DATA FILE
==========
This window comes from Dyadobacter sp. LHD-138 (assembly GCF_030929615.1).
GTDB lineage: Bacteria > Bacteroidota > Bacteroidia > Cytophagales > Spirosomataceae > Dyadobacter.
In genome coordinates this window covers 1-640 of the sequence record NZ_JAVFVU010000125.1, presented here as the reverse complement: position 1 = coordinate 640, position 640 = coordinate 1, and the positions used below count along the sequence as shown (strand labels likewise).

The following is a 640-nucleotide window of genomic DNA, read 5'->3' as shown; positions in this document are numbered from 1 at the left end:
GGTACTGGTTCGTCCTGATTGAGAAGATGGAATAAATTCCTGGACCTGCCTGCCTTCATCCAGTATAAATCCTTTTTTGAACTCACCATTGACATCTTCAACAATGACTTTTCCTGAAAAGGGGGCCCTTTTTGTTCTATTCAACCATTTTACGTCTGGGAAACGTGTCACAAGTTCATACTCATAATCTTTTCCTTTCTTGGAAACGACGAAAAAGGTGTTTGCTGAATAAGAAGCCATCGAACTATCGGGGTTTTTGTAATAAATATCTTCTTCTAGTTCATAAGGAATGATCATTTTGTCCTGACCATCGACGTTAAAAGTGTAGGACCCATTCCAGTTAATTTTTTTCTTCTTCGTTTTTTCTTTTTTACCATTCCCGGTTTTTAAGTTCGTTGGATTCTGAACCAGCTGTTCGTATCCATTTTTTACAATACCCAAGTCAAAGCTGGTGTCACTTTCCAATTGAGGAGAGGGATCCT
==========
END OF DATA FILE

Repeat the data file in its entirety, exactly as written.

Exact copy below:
This window comes from Dyadobacter sp. LHD-138 (assembly GCF_030929615.1).
GTDB lineage: Bacteria > Bacteroidota > Bacteroidia > Cytophagales > Spirosomataceae > Dyadobacter.
In genome coordinates this window covers 1-640 of the sequence record NZ_JAVFVU010000125.1, presented here as the reverse complement: position 1 = coordinate 640, position 640 = coordinate 1, and the positions used below count along the sequence as shown (strand labels likewise).

The following is a 640-nucleotide window of genomic DNA, read 5'->3' as shown; positions in this document are numbered from 1 at the left end:
GGTACTGGTTCGTCCTGATTGAGAAGATGGAATAAATTCCTGGACCTGCCTGCCTTCATCCAGTATAAATCCTTTTTTGAACTCACCATTGACATCTTCAACAATGACTTTTCCTGAAAAGGGGGCCCTTTTTGTTCTATTCAACCATTTTACGTCTGGGAAACGTGTCACAAGTTCATACTCATAATCTTTTCCTTTCTTGGAAACGACGAAAAAGGTGTTTGCTGAATAAGAAGCCATCGAACTATCGGGGTTTTTGTAATAAATATCTTCTTCTAGTTCATAAGGAATGATCATTTTGTCCTGACCATCGACGTTAAAAGTGTAGGACCCATTCCAGTTAATTTTTTTCTTCTTCGTTTTTTCTTTTTTACCATTCCCGGTTTTTAAGTTCGTTGGATTCTGAACCAGCTGTTCGTATCCATTTTTTACAATACCCAAGTCAAAGCTGGTGTCACTTTCCAATTGAGGAGAGGGATCCT